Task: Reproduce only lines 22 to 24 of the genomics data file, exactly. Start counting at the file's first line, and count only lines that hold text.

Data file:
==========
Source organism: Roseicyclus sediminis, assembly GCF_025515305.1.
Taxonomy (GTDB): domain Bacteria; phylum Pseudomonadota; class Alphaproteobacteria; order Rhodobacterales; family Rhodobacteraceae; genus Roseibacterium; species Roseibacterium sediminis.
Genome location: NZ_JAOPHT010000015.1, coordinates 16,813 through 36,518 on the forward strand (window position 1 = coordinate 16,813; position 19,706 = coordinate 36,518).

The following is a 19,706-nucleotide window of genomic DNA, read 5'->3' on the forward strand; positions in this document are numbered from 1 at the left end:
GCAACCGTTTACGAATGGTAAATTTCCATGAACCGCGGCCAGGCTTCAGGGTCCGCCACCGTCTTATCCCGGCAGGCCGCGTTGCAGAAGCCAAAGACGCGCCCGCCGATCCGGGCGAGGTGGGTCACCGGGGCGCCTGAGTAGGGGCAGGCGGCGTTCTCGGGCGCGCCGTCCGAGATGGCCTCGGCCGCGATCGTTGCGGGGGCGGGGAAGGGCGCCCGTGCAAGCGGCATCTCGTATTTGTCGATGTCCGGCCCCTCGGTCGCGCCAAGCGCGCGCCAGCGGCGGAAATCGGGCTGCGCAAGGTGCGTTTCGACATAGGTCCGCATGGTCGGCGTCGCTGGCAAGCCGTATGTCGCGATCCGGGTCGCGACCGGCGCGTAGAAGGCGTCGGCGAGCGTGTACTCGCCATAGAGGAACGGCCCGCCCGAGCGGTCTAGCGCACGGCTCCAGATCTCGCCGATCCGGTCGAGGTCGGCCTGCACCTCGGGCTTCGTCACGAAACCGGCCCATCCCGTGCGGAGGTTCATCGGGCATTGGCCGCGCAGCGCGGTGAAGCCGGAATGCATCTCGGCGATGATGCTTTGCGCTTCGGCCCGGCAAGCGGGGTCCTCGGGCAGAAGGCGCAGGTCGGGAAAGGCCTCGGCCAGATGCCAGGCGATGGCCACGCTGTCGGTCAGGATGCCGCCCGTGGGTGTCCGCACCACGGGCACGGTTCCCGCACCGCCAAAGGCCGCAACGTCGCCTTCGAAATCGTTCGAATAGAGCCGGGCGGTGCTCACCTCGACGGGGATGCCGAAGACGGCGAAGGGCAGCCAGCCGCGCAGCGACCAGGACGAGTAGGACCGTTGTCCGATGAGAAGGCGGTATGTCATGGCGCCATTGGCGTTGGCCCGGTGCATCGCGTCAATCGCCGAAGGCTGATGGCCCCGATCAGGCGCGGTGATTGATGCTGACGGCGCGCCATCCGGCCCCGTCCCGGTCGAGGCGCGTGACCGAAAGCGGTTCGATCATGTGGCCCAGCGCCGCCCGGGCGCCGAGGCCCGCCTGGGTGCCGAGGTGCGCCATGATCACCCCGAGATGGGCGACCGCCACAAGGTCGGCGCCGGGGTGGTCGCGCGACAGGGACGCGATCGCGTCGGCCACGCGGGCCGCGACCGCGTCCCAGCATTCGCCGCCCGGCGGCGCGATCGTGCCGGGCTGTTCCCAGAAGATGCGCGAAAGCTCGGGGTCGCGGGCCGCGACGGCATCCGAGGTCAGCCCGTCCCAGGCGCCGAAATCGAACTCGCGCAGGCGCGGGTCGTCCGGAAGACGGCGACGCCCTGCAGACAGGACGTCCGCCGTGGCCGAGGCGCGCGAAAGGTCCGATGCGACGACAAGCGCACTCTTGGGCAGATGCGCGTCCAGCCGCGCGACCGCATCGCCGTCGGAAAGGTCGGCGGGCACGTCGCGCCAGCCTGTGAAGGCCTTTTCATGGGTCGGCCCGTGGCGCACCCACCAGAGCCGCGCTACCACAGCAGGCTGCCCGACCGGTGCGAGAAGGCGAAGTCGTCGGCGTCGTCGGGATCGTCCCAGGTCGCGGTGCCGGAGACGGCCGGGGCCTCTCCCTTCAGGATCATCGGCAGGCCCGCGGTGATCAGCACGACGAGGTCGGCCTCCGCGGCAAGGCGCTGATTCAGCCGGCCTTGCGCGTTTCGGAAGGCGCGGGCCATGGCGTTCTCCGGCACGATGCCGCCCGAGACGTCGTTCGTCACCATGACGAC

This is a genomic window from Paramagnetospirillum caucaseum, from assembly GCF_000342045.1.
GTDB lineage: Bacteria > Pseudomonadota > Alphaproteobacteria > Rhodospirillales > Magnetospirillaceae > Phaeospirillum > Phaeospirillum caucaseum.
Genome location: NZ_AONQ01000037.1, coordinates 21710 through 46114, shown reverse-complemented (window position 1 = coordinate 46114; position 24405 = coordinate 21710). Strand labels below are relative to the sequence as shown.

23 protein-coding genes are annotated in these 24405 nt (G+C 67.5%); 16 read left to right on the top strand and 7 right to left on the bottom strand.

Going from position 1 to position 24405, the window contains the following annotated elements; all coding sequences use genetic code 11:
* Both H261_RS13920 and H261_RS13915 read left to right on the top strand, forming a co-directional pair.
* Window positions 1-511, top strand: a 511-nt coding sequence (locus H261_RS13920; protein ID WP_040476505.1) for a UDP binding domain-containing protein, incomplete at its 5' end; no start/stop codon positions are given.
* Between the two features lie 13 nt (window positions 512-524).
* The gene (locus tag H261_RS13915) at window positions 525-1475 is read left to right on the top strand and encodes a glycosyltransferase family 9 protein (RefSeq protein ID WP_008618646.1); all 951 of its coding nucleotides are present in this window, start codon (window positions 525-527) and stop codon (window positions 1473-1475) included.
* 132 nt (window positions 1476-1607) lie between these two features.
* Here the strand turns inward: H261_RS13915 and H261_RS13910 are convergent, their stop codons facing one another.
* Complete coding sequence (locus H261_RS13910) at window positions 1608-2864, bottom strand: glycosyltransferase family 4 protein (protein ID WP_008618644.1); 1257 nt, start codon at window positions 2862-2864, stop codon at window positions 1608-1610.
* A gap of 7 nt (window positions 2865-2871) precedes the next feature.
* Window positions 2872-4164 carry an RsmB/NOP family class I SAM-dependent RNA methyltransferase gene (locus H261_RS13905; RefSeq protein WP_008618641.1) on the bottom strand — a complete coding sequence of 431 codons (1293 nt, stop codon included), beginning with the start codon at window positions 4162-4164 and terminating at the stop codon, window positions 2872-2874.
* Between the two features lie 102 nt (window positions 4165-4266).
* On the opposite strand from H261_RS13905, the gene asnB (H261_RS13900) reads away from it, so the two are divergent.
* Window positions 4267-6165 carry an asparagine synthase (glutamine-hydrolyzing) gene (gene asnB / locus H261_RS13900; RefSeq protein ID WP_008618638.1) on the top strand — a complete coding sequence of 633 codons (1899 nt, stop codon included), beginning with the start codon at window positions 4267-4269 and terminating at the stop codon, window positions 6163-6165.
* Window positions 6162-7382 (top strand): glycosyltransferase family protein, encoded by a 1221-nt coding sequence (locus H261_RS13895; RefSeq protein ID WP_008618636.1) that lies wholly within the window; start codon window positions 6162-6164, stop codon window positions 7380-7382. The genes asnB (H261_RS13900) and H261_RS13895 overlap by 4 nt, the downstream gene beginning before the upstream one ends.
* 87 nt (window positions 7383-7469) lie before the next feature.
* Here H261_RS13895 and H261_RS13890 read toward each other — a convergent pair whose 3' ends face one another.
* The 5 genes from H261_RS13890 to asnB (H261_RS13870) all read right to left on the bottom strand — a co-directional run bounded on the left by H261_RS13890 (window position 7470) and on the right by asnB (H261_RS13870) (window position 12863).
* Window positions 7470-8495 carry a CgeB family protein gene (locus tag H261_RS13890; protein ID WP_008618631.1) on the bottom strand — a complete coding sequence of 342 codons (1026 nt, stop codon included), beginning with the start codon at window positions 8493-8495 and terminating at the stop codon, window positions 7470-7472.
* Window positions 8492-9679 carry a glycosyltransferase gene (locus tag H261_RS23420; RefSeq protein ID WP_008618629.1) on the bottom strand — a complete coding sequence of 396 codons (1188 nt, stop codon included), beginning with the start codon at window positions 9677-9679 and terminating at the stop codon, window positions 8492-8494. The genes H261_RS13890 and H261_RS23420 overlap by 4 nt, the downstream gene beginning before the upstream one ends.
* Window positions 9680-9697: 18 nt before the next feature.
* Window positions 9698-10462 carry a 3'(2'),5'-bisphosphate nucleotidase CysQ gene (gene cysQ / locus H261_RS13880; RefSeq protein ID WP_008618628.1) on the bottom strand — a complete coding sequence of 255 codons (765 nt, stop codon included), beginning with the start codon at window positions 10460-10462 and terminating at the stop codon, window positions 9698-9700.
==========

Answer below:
* Window positions 4267-6165 carry an asparagine synthase (glutamine-hydrolyzing) gene (gene asnB / locus H261_RS13900; RefSeq protein ID WP_008618638.1) on the top strand — a complete coding sequence of 633 codons (1899 nt, stop codon included), beginning with the start codon at window positions 4267-4269 and terminating at the stop codon, window positions 6163-6165.
* Window positions 6162-7382 (top strand): glycosyltransferase family protein, encoded by a 1221-nt coding sequence (locus H261_RS13895; RefSeq protein ID WP_008618636.1) that lies wholly within the window; start codon window positions 6162-6164, stop codon window positions 7380-7382. The genes asnB (H261_RS13900) and H261_RS13895 overlap by 4 nt, the downstream gene beginning before the upstream one ends.
* 87 nt (window positions 7383-7469) lie before the next feature.